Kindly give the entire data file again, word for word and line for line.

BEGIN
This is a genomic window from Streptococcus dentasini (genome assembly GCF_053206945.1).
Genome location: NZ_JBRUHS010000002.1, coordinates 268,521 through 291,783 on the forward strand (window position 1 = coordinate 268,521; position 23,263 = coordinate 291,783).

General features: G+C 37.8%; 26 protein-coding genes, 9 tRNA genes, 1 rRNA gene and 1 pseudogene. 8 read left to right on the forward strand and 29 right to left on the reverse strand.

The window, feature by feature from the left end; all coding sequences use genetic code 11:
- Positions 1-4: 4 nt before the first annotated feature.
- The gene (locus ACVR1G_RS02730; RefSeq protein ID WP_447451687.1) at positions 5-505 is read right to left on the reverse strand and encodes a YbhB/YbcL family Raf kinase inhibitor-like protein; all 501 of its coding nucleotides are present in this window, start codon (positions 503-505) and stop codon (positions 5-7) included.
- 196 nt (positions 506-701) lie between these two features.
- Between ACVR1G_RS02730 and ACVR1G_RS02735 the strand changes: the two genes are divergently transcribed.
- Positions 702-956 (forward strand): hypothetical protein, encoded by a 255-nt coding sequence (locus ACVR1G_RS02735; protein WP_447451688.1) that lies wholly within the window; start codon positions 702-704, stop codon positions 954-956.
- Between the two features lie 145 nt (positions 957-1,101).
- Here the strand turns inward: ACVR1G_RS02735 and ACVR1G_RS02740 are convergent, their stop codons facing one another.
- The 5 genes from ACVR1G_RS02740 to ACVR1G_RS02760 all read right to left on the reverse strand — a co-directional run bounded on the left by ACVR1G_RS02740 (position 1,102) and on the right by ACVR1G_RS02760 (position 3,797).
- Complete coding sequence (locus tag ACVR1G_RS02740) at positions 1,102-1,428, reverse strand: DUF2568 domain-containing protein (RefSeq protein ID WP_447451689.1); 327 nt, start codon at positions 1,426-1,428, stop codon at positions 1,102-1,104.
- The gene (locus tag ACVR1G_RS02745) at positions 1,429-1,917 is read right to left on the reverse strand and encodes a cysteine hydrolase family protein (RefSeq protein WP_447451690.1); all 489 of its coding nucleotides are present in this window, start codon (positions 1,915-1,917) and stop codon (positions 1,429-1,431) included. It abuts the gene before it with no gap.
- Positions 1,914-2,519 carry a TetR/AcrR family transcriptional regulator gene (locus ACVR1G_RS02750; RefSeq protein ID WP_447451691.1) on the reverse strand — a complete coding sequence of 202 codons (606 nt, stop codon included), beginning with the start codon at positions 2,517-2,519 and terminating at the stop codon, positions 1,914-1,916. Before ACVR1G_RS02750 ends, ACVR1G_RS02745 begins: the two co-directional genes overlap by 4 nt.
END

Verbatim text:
This is a genomic window from Streptococcus dentasini (genome assembly GCF_053206945.1).
Genome location: NZ_JBRUHS010000002.1, coordinates 268,521 through 291,783 on the forward strand (window position 1 = coordinate 268,521; position 23,263 = coordinate 291,783).

General features: G+C 37.8%; 26 protein-coding genes, 9 tRNA genes, 1 rRNA gene and 1 pseudogene. 8 read left to right on the forward strand and 29 right to left on the reverse strand.

The window, feature by feature from the left end; all coding sequences use genetic code 11:
- Positions 1-4: 4 nt before the first annotated feature.
- The gene (locus ACVR1G_RS02730; RefSeq protein ID WP_447451687.1) at positions 5-505 is read right to left on the reverse strand and encodes a YbhB/YbcL family Raf kinase inhibitor-like protein; all 501 of its coding nucleotides are present in this window, start codon (positions 503-505) and stop codon (positions 5-7) included.
- 196 nt (positions 506-701) lie between these two features.
- Between ACVR1G_RS02730 and ACVR1G_RS02735 the strand changes: the two genes are divergently transcribed.
- Positions 702-956 (forward strand): hypothetical protein, encoded by a 255-nt coding sequence (locus ACVR1G_RS02735; protein WP_447451688.1) that lies wholly within the window; start codon positions 702-704, stop codon positions 954-956.
- Between the two features lie 145 nt (positions 957-1,101).
- Here the strand turns inward: ACVR1G_RS02735 and ACVR1G_RS02740 are convergent, their stop codons facing one another.
- The 5 genes from ACVR1G_RS02740 to ACVR1G_RS02760 all read right to left on the reverse strand — a co-directional run bounded on the left by ACVR1G_RS02740 (position 1,102) and on the right by ACVR1G_RS02760 (position 3,797).
- Complete coding sequence (locus tag ACVR1G_RS02740) at positions 1,102-1,428, reverse strand: DUF2568 domain-containing protein (RefSeq protein ID WP_447451689.1); 327 nt, start codon at positions 1,426-1,428, stop codon at positions 1,102-1,104.
- The gene (locus tag ACVR1G_RS02745) at positions 1,429-1,917 is read right to left on the reverse strand and encodes a cysteine hydrolase family protein (RefSeq protein WP_447451690.1); all 489 of its coding nucleotides are present in this window, start codon (positions 1,915-1,917) and stop codon (positions 1,429-1,431) included. It abuts the gene before it with no gap.
- Positions 1,914-2,519 carry a TetR/AcrR family transcriptional regulator gene (locus ACVR1G_RS02750; RefSeq protein ID WP_447451691.1) on the reverse strand — a complete coding sequence of 202 codons (606 nt, stop codon included), beginning with the start codon at positions 2,517-2,519 and terminating at the stop codon, positions 1,914-1,916. Before ACVR1G_RS02750 ends, ACVR1G_RS02745 begins: the two co-directional genes overlap by 4 nt.